... as far as my "indicating any understanding of Objectivist epistemology" goes, I have read ITOE and OPAR (though it's been a while). But as I said, I'm not working in an objectivist context. Rand and Aristotle were my starting points, but I do not take every word out of their mouths as gospel. I question them too.
You ought to go back and reread IOE, including the appendix on the epistemolog seminars. You will get a lot more out of it on a second reading, especially since you say it has been a while since you read it. You appear to be missing a lot. No one has suggested that you take anything as gospel or not question anything. That has no place here; this is a science discussion. Remember that using a body of knowledge as a true "starting point" for further work requires fully understanding it. That's not the same thing as a rough understanding based on a casual or mostly forgotten first reading.

That's certainly not all that there is to the concept of "man," no. But it is a component. If you see a patch of color and - based on that alone - classify the object you're looking at as a "man," then how did you know that it was a man and not, say, a chair? If you're comparing, say, the shapes of a man and a chair to the object you're looking at, then those shapes can be descibed using geometry. And if you're not comparing shapes, colors, etc. and still somehow ariving at the conclusion that you're looking at a man, how are you doing it without divorcing your conclusions from sense data?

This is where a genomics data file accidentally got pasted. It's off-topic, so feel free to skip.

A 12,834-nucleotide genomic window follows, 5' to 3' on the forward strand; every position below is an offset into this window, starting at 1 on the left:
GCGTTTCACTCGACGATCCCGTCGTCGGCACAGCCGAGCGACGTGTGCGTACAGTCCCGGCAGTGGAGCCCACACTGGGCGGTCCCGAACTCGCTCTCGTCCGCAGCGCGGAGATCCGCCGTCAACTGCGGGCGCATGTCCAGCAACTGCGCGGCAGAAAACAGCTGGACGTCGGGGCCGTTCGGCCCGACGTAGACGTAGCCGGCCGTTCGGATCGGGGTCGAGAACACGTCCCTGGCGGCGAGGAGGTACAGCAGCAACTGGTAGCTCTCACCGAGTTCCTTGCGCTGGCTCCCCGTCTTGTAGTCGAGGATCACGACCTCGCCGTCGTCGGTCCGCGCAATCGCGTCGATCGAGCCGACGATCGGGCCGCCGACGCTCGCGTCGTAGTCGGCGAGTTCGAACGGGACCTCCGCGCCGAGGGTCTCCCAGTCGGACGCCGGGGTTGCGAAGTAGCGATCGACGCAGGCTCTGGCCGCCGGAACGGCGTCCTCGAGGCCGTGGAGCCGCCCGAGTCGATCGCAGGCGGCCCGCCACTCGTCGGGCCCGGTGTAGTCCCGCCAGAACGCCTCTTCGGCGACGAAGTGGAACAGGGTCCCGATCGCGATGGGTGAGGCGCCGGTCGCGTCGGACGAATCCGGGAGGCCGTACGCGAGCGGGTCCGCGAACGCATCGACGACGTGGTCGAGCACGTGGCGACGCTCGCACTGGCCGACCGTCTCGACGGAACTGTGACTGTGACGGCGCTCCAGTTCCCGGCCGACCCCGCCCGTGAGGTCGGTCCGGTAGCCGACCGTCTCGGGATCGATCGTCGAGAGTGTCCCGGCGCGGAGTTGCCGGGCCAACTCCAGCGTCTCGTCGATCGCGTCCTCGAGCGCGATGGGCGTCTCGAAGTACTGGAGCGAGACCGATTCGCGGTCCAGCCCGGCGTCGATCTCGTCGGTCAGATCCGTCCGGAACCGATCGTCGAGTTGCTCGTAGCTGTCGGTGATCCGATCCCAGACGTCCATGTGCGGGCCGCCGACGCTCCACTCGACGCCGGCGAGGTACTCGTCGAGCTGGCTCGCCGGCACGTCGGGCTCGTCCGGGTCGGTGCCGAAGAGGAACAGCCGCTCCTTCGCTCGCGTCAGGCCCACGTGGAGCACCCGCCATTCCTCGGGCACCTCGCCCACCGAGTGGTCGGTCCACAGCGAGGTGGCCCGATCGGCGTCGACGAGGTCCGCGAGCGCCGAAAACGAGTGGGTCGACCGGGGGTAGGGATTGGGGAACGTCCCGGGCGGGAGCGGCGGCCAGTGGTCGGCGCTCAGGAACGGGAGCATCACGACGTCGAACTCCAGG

When it comes to the task of identifying what is and is not a man by shape and color, I suspect that we do.
At an advanced level you could do that explicitly, but most people don't have the means to do that at all. We begin concept formation on a much more elementary level using key perceptual characteristics that include perceptions of shape -- which you later can identify as a concept of geometry -- but which are not explicitly and consciously mathematical in an advanced technical sense. Our earlier, crude concepts are often later refined and made more precise, but most people do not know much mathematics and do not think explicitly in technical mathematical terms such as those of "geometry". The formation of most concepts is not done by rigorous "mathematical descriptions"; it is "mathematical" only in the crudest sense of recognizing familiar shapes and limits on size grasped perceptually. Remember that mathematics is itself highly abstract. People can certainly form concepts of and distinguish between "man" and "chair" without using geometry and "mathematical descriptions".

But that is not to say that you can't formulate a more mathematical theory of epistemology itself, and use that in explaining more about concepts without claiming that people think explicitly in mathematical terms or mathematical descriptions.

Please quote the part where I claim that everything beyond volition can be, because I don't remember saying that.